While it is true that 118 mm is 118 mm, a lot of younger mechanics don't realize that it's just not that simple when replacing the old axle designations and you can't adjust a cartridge L and R (on a UN). If his old axle was a 118, there were probably 3 or 4 'centerings' for that length to account for crankset and chainstay clearance.
I would suggest looking for a mechanic who knows how to measure it before he sells you a new one.

Edit: Let me ask this. Does the chain even try to climb at all and just wont go, or can you not even get it to touch the ring?
Wheelies don't pop themselves. (from a QBP fortune cookie)
Reply
#8
(08-08-2011, 08:39 PM)RobAR Wrote:  Bob and Dave... methinks you guys missed something?

I think we're saying the same thing. What I'm calling offset, you're calling centerings. But yes, even if the overall length of two BBs is the same, they could still put the crank farther out or closer in because the spindle is not of equal length on both sides. It's unusual for the offset to be more than a few mm. So I'm a little surprised that it would be enough to move the chainrings out of reach of the deraileur's range of motion, but...could be.
Reply
#9
It's very possible, Dave. And not uncommon to hear "offset" used as that is the proper term. Very cool.
Cartrige BBs came about after much Industry Standardizing. Yeah... Right.
Wheelies don't pop themselves. (from a QBP fortune cookie)
Reply
#10
"Bicycle Industry Standardizing"...Hah! That's a good one.
Reply
#11
Old joke, I know. Sorry. Like Tom Petty, it just keeps on.
Wheelies don't pop themselves. (from a QBP fortune cookie)
Reply
#12
Hi Losemoneyg;

Given that ii is already installed, measure how much offset you need from the current position to get the FD working properly, and then get one with that much less length time 2x (usually but not always - see "standardization" above). At the shop, double check by comparing a 118mm with what you calculate will work.
Nigel
Reply
#13
(08-08-2011, 08:39 PM)RobAR Wrote:  Bob and Dave... methinks you guys missed something? Or maybe not? If I read the original post correctly, losemoneyg swapped a Cup and Cone BB for a Shimano UN-54 Cartridge BB.
While it is true that 118 mm is 118 mm, a lot of younger mechanics don't realize that it's just not that simple when replacing the old axle designations and you can't adjust a cartridge L and R (on a UN). If his old axle was a 118, there were probably 3 or 4 'centerings' for that length to account for crankset and chainstay clearance.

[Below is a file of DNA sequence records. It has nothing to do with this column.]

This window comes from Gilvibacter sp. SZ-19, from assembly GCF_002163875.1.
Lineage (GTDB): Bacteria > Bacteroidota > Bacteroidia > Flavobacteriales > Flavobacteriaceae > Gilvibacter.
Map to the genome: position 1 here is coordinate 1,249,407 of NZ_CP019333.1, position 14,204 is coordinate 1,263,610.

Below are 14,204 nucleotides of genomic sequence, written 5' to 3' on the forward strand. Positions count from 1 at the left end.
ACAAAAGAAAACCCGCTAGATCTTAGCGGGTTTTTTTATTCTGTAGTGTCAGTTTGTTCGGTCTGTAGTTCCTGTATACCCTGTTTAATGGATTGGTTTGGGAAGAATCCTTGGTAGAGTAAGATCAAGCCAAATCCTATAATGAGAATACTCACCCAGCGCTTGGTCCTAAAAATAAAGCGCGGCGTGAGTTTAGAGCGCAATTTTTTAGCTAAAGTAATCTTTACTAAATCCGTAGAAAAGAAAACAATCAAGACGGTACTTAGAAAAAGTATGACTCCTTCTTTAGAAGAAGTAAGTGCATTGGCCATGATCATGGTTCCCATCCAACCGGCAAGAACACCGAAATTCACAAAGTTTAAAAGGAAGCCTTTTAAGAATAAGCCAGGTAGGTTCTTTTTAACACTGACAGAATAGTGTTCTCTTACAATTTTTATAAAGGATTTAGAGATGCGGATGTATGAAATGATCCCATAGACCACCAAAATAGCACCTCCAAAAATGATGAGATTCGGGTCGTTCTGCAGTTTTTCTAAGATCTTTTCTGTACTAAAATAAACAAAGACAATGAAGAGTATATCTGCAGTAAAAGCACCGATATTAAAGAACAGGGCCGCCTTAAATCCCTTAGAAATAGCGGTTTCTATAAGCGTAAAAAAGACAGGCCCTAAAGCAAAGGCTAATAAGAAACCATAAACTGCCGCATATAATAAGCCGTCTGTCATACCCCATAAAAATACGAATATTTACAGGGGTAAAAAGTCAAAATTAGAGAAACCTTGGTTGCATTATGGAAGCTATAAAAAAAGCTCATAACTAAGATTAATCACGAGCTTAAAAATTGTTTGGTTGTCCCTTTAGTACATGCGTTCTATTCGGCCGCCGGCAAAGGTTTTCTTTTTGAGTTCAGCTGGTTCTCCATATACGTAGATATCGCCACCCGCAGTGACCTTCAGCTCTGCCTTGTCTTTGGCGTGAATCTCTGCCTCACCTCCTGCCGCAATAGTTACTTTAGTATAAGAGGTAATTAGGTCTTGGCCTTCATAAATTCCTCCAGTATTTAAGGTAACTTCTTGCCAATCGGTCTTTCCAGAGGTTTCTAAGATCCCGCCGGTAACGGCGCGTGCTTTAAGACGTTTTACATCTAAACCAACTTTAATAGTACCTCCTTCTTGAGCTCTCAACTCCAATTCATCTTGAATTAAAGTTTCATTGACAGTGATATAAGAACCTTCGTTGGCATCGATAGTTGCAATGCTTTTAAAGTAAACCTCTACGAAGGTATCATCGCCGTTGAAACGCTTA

I would suggest looking for a mechanic who knows how to measure it before he sells you a new one.

Edit: Let me ask this. Does the chain even try to climb at all and just wont go, or can you not even get it to touch the ring?

I was thinking the same thing but as I am not a mechanic I put my trust in the one I spoke with. I went to another bike shop and got the same measurements but was told that I may have not tighten the crank arms far enough. I don't think I could tighten them beyond the torque limits, so I think the bottom bracket is the wrong length. There went $25, I guess I will have to purchase a shorter one, but how much shorter????? The outside cage of the derailleur is just past the outside of the big chain ring, so the chain doesn't move from the middle chain ring. I will try nfmisso's suggestion
Reply
#14
I got a 1mm size difference from the second mechanic which i would think isn't very much. 118 from the first mechanic and 117 from the second. I decided before i purchase another BB I would tightening down the crank arms as much as could and I got it too work. It's not perfect as there is no room for any adjustments as the derailleur is stretched to its outer limit. thanks for everyones suggestions and thoughts.
Reply


Possibly Related Threads...
Thread Author Replies Views Last Post
  Wrong BB with new chainset? ianlew2303 2 2,719 04-13-2013, 05:32 PM
Last Post: torquecyclerepairs

Forum Jump:



ISSN 1918-3445 © Copyright 2007-2010 Bicycle Tutor / Privacy Policy / Created by Alex Ramon

feed